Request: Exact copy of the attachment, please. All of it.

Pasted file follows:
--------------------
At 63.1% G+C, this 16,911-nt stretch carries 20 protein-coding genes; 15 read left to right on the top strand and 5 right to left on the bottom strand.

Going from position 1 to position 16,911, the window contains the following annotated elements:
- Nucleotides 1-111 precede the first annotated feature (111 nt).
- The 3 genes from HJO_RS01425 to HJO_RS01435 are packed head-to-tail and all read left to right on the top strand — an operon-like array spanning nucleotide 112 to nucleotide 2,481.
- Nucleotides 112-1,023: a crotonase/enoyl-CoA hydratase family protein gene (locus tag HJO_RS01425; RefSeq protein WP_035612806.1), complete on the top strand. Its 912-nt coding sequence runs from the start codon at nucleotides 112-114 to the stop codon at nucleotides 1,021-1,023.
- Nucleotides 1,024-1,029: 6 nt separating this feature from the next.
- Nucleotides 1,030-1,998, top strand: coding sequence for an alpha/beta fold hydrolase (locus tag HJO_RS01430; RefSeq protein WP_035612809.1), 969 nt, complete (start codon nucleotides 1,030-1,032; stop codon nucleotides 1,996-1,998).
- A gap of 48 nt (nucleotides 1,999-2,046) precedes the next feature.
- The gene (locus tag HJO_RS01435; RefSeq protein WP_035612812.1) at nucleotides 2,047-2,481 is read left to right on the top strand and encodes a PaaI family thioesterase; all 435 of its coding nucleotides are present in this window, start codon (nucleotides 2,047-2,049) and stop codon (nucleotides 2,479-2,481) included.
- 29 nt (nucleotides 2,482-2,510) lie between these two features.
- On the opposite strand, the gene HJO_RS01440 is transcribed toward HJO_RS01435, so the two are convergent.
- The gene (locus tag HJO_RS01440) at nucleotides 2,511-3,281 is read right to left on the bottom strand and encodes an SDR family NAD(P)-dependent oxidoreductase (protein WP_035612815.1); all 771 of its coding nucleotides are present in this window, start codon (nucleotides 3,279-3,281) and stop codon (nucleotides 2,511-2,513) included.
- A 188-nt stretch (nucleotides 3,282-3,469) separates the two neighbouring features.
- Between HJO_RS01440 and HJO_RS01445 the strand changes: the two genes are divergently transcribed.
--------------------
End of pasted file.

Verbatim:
At 63.1% G+C, this 16,911-nt stretch carries 20 protein-coding genes; 15 read left to right on the top strand and 5 right to left on the bottom strand.

Going from position 1 to position 16,911, the window contains the following annotated elements:
- Nucleotides 1-111 precede the first annotated feature (111 nt).
- The 3 genes from HJO_RS01425 to HJO_RS01435 are packed head-to-tail and all read left to right on the top strand — an operon-like array spanning nucleotide 112 to nucleotide 2,481.
- Nucleotides 112-1,023: a crotonase/enoyl-CoA hydratase family protein gene (locus tag HJO_RS01425; RefSeq protein WP_035612806.1), complete on the top strand. Its 912-nt coding sequence runs from the start codon at nucleotides 112-114 to the stop codon at nucleotides 1,021-1,023.
- Nucleotides 1,024-1,029: 6 nt separating this feature from the next.
- Nucleotides 1,030-1,998, top strand: coding sequence for an alpha/beta fold hydrolase (locus tag HJO_RS01430; RefSeq protein WP_035612809.1), 969 nt, complete (start codon nucleotides 1,030-1,032; stop codon nucleotides 1,996-1,998).
- A gap of 48 nt (nucleotides 1,999-2,046) precedes the next feature.
- The gene (locus tag HJO_RS01435; RefSeq protein WP_035612812.1) at nucleotides 2,047-2,481 is read left to right on the top strand and encodes a PaaI family thioesterase; all 435 of its coding nucleotides are present in this window, start codon (nucleotides 2,047-2,049) and stop codon (nucleotides 2,479-2,481) included.
- 29 nt (nucleotides 2,482-2,510) lie between these two features.
- On the opposite strand, the gene HJO_RS01440 is transcribed toward HJO_RS01435, so the two are convergent.
- The gene (locus tag HJO_RS01440) at nucleotides 2,511-3,281 is read right to left on the bottom strand and encodes an SDR family NAD(P)-dependent oxidoreductase (protein WP_035612815.1); all 771 of its coding nucleotides are present in this window, start codon (nucleotides 3,279-3,281) and stop codon (nucleotides 2,511-2,513) included.
- A 188-nt stretch (nucleotides 3,282-3,469) separates the two neighbouring features.
- Between HJO_RS01440 and HJO_RS01445 the strand changes: the two genes are divergently transcribed.